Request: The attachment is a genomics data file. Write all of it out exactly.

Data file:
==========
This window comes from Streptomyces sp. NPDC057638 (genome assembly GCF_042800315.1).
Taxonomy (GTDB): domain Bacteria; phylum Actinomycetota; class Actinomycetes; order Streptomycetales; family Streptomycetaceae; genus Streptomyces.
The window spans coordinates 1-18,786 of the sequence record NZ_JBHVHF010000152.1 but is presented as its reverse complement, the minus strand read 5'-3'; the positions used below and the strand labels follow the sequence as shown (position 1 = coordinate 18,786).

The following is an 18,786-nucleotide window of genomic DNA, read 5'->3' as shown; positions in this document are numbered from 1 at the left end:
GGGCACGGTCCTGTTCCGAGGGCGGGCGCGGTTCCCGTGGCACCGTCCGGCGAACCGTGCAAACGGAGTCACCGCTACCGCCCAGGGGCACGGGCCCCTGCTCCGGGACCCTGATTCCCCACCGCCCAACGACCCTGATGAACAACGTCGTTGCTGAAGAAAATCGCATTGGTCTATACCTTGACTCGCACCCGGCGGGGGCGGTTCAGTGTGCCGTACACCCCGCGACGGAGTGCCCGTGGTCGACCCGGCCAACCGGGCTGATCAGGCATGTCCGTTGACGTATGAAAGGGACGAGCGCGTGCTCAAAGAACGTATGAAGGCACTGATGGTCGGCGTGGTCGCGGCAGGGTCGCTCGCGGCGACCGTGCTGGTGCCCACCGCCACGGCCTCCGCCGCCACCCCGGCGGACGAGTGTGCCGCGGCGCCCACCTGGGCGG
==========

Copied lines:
This window comes from Streptomyces sp. NPDC057638 (genome assembly GCF_042800315.1).
Taxonomy (GTDB): domain Bacteria; phylum Actinomycetota; class Actinomycetes; order Streptomycetales; family Streptomycetaceae; genus Streptomyces.
The window spans coordinates 1-18,786 of the sequence record NZ_JBHVHF010000152.1 but is presented as its reverse complement, the minus strand read 5'-3'; the positions used below and the strand labels follow the sequence as shown (position 1 = coordinate 18,786).

The following is an 18,786-nucleotide window of genomic DNA, read 5'->3' as shown; positions in this document are numbered from 1 at the left end:
GGGCACGGTCCTGTTCCGAGGGCGGGCGCGGTTCCCGTGGCACCGTCCGGCGAACCGTGCAAACGGAGTCACCGCTACCGCCCAGGGGCACGGGCCCCTGCTCCGGGACCCTGATTCCCCACCGCCCAACGACCCTGATGAACAACGTCGTTGCTGAAGAAAATCGCATTGGTCTATACCTTGACTCGCACCCGGCGGGGGCGGTTCAGTGTGCCGTACACCCCGCGACGGAGTGCCCGTGGTCGACCCGGCCAACCGGGCTGATCAGGCATGTCCGTTGACGTATGAAAGGGACGAGCGCGTGCTCAAAGAACGTATGAAGGCACTGATGGTCGGCGTGGTCGCGGCAGGGTCGCTCGCGGCGACCGTGCTGGTGCCCACCGCCACGGCCTCCGCCGCCACCCCGGCGGACGAGTGTGCCGCGGCGCCCACCTGGGCGG